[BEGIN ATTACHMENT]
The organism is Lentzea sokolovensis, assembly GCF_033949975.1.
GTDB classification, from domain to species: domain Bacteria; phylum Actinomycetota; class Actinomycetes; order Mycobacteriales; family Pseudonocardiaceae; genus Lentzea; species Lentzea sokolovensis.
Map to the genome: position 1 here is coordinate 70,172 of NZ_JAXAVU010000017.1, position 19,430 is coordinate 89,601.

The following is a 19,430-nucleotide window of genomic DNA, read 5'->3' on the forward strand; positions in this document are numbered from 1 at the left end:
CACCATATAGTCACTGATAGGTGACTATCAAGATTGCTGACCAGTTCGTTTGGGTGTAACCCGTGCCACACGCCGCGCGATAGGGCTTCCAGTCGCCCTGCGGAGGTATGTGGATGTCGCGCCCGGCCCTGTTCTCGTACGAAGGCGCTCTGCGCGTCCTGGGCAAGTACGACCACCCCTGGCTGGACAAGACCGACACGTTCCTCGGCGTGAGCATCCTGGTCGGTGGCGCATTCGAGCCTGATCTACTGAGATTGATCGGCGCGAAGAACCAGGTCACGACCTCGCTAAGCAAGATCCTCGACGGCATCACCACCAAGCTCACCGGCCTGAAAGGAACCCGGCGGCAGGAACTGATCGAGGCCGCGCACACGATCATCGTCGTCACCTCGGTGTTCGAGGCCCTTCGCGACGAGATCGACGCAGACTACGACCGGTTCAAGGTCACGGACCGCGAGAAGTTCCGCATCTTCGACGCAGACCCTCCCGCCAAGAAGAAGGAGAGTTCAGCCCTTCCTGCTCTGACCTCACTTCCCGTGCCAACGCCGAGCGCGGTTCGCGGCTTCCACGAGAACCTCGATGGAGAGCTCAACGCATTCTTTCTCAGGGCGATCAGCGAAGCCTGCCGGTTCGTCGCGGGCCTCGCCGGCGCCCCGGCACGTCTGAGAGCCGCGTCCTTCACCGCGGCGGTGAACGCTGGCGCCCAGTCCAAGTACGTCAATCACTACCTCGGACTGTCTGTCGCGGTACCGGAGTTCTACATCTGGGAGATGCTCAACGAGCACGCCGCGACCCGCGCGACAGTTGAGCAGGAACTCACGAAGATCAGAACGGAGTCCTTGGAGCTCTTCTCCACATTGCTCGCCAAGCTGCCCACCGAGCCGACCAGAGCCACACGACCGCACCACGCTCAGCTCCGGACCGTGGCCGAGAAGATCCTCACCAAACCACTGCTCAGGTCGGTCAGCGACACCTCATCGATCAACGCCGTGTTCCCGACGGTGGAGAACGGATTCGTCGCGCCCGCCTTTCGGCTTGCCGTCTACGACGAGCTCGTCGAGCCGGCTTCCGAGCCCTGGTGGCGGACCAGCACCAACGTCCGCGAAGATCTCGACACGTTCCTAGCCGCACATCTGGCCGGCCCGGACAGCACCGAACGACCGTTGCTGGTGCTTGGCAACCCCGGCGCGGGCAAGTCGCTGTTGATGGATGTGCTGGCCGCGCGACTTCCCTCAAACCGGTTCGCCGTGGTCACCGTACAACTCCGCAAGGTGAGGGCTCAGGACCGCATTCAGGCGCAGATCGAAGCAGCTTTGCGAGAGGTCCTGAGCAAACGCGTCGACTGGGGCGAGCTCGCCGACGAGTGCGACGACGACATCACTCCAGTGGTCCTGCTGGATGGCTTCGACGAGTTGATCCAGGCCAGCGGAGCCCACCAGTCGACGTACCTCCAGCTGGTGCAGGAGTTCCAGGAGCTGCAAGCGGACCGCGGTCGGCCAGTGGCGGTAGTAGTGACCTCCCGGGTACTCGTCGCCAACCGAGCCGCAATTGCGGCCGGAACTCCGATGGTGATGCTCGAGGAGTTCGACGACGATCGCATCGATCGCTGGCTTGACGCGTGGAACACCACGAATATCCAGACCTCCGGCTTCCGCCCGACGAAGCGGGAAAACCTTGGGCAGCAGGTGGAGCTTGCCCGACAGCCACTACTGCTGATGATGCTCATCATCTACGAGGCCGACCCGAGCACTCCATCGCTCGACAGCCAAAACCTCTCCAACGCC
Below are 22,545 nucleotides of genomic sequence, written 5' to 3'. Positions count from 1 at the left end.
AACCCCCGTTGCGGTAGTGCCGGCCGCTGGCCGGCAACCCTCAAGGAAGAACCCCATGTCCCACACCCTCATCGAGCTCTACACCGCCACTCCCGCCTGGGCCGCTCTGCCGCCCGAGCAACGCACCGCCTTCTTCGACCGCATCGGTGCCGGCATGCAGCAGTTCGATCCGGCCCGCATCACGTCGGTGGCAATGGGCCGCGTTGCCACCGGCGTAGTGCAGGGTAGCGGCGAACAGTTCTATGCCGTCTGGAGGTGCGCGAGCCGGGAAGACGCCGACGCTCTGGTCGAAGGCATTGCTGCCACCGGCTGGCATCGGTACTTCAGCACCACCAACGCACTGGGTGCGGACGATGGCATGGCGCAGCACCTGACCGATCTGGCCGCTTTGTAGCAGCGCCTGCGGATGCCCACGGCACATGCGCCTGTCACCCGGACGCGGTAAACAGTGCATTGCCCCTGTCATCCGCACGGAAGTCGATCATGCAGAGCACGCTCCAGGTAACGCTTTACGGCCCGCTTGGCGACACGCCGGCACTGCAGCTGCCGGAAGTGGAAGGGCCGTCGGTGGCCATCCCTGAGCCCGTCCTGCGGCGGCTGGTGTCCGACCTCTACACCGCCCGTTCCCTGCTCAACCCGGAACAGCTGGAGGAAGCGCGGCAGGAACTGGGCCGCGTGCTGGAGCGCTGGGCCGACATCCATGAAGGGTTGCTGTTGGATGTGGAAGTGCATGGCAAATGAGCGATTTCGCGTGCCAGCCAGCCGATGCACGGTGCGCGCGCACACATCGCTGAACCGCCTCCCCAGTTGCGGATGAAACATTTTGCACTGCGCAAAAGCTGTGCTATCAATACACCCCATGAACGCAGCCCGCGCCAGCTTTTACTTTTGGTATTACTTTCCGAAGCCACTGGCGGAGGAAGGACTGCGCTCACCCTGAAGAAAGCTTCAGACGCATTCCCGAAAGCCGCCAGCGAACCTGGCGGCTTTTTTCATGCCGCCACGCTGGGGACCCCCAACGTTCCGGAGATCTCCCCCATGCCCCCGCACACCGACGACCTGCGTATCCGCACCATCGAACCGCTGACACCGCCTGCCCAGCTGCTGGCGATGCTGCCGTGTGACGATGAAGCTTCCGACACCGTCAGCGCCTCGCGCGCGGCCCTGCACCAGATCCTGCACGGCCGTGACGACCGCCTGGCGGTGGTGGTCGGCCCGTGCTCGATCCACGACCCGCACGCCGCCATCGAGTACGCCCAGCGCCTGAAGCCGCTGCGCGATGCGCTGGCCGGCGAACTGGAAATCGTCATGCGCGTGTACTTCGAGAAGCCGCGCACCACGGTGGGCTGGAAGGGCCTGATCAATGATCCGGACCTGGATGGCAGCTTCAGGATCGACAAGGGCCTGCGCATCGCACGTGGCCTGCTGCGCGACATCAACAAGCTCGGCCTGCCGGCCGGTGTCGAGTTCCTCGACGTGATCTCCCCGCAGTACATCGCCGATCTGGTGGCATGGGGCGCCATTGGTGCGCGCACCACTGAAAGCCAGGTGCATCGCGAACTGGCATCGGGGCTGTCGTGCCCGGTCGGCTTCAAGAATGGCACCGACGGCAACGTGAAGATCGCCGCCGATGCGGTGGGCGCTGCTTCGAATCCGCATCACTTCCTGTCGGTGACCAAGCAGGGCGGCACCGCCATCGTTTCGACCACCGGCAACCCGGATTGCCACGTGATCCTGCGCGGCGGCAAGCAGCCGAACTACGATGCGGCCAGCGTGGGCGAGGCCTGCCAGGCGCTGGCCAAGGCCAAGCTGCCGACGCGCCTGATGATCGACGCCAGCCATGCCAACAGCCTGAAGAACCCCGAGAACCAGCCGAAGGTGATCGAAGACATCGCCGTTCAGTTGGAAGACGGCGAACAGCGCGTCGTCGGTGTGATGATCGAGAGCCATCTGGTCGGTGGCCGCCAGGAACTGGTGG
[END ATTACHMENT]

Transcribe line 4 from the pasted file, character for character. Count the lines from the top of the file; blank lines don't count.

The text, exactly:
The following is a 19,430-nucleotide window of genomic DNA, read 5'->3' on the forward strand; positions in this document are numbered from 1 at the left end: